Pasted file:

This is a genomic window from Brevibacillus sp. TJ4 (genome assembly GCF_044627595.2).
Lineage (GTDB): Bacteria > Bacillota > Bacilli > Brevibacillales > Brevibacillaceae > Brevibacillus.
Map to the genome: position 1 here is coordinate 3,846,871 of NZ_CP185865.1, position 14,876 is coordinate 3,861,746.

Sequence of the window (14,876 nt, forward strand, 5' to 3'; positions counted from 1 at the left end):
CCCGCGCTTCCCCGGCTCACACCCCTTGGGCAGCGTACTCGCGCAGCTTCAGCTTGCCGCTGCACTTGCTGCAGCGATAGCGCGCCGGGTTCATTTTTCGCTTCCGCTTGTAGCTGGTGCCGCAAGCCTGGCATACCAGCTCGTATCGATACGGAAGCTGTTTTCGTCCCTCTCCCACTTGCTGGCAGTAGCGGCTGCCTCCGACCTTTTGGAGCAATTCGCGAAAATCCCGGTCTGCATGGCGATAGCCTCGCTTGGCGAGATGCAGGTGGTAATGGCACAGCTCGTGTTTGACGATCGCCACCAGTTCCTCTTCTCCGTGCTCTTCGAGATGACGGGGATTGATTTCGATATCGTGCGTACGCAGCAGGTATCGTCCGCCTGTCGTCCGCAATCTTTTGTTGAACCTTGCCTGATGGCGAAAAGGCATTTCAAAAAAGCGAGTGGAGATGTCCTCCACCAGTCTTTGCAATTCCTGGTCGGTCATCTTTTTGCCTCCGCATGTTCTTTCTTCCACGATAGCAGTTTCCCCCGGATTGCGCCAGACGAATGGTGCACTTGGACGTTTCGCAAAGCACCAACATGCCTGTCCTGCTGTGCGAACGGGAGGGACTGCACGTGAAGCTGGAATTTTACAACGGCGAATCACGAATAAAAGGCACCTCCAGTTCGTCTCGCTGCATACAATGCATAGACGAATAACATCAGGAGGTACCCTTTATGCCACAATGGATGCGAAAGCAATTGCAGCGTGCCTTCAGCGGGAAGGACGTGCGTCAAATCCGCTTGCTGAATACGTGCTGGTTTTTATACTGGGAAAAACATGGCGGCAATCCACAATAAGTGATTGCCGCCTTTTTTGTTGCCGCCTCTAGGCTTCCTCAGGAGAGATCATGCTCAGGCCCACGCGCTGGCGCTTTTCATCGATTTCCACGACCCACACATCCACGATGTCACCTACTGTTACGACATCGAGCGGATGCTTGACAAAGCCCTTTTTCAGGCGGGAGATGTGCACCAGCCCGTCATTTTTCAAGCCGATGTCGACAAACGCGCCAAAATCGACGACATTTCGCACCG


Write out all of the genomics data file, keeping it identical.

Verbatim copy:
This is a genomic window from Brevibacillus sp. TJ4 (genome assembly GCF_044627595.2).
Lineage (GTDB): Bacteria > Bacillota > Bacilli > Brevibacillales > Brevibacillaceae > Brevibacillus.
Map to the genome: position 1 here is coordinate 3,846,871 of NZ_CP185865.1, position 14,876 is coordinate 3,861,746.

Sequence of the window (14,876 nt, forward strand, 5' to 3'; positions counted from 1 at the left end):
CCCGCGCTTCCCCGGCTCACACCCCTTGGGCAGCGTACTCGCGCAGCTTCAGCTTGCCGCTGCACTTGCTGCAGCGATAGCGCGCCGGGTTCATTTTTCGCTTCCGCTTGTAGCTGGTGCCGCAAGCCTGGCATACCAGCTCGTATCGATACGGAAGCTGTTTTCGTCCCTCTCCCACTTGCTGGCAGTAGCGGCTGCCTCCGACCTTTTGGAGCAATTCGCGAAAATCCCGGTCTGCATGGCGATAGCCTCGCTTGGCGAGATGCAGGTGGTAATGGCACAGCTCGTGTTTGACGATCGCCACCAGTTCCTCTTCTCCGTGCTCTTCGAGATGACGGGGATTGATTTCGATATCGTGCGTACGCAGCAGGTATCGTCCGCCTGTCGTCCGCAATCTTTTGTTGAACCTTGCCTGATGGCGAAAAGGCATTTCAAAAAAGCGAGTGGAGATGTCCTCCACCAGTCTTTGCAATTCCTGGTCGGTCATCTTTTTGCCTCCGCATGTTCTTTCTTCCACGATAGCAGTTTCCCCCGGATTGCGCCAGACGAATGGTGCACTTGGACGTTTCGCAAAGCACCAACATGCCTGTCCTGCTGTGCGAACGGGAGGGACTGCACGTGAAGCTGGAATTTTACAACGGCGAATCACGAATAAAAGGCACCTCCAGTTCGTCTCGCTGCATACAATGCATAGACGAATAACATCAGGAGGTACCCTTTATGCCACAATGGATGCGAAAGCAATTGCAGCGTGCCTTCAGCGGGAAGGACGTGCGTCAAATCCGCTTGCTGAATACGTGCTGGTTTTTATACTGGGAAAAACATGGCGGCAATCCACAATAAGTGATTGCCGCCTTTTTTGTTGCCGCCTCTAGGCTTCCTCAGGAGAGATCATGCTCAGGCCCACGCGCTGGCGCTTTTCATCGATTTCCACGACCCACACATCCACGATGTCACCTACTGTTACGACATCGAGCGGATGCTTGACAAAGCCCTTTTTCAGGCGGGAGATGTGCACCAGCCCGTCATTTTTCAAGCCGATGTCGACAAACGCGCCAAAATCGACGACATTTCGCACCG